The mayor of the 5th largest city on this continent calls 911 and swears at the dispatcher because a satirical TV news reporter in a big red ballroom gown managed to stake him out, outside his house, eh. Coming up.

First, the "Sanity Break." And on this date in 1886, the Statue of Liberty was dedicated in New York Harbor, and opened to the public for the first time. Well, the first time there - the arm and torch had been in the country for a decade, while a disinterested government and public failed to pull enough money together to put it anywhere, except - for six years - in the middle of New York's Madison Square Park, where it was sometimes mistaken for an advertisement for a torch factory.

"Time Marches On!"

We begin with the age-old question, why did the chicken cross the road? Or rather, how did the chicken cross the road? The answer - on the back of a tortoise. Because if you're looking to get somewhere quickly, why not travel on the back of one of the slowest animals known to man? As far as that whole "Which came first, the chicken or the egg" thing, let's just say the egg was traveling via hare.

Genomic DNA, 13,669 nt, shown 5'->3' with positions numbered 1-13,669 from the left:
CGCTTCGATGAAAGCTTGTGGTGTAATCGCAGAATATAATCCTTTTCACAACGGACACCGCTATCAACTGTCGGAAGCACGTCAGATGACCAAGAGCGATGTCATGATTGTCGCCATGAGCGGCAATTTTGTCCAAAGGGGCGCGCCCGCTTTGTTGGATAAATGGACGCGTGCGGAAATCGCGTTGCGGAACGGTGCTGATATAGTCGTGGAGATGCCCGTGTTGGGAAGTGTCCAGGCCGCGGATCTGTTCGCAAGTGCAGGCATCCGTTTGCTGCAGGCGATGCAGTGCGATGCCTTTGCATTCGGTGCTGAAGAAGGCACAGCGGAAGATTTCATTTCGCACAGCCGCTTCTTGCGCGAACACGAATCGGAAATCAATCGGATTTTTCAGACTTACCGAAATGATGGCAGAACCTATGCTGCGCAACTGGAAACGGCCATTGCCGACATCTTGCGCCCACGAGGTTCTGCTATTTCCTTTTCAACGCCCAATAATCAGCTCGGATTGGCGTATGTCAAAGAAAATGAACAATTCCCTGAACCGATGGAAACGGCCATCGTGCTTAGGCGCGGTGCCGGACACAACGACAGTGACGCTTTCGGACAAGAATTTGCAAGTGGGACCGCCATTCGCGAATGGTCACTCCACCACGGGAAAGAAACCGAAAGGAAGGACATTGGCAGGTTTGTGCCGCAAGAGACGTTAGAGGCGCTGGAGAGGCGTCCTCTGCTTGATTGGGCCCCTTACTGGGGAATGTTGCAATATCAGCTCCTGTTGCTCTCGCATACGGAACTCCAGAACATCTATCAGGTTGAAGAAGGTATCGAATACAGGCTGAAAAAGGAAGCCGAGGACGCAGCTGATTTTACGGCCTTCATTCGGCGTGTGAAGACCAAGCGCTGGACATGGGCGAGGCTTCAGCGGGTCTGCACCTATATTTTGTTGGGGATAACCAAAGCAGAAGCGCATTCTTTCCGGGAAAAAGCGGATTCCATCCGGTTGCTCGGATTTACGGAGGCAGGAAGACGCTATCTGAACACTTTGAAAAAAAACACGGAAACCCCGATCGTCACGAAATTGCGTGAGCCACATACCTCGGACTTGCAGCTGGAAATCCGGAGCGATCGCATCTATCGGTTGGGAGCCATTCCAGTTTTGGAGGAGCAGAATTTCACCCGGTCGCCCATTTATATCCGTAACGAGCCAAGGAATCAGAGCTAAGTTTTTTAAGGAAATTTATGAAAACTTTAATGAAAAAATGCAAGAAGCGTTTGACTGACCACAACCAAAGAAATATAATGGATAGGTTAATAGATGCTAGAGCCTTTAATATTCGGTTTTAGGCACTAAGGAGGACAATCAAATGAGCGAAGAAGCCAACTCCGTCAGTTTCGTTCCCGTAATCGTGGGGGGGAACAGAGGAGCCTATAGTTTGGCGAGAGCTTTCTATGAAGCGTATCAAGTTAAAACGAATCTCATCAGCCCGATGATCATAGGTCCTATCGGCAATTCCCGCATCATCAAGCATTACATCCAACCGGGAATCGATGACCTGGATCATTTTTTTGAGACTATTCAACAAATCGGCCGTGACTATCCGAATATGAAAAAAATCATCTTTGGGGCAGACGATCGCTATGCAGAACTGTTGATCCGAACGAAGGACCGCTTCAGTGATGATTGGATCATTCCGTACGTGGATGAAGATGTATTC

To the Internets, this stunt biker is showing off his cool wheelie trick. Pretty cool moves, and I'm sure the many fans gathered around watching agree. The only time this guy runs into his problem is when he has to ride his bike like a normal person. And, boom goes the dynamite - uh, that fence was like that when I got here, right?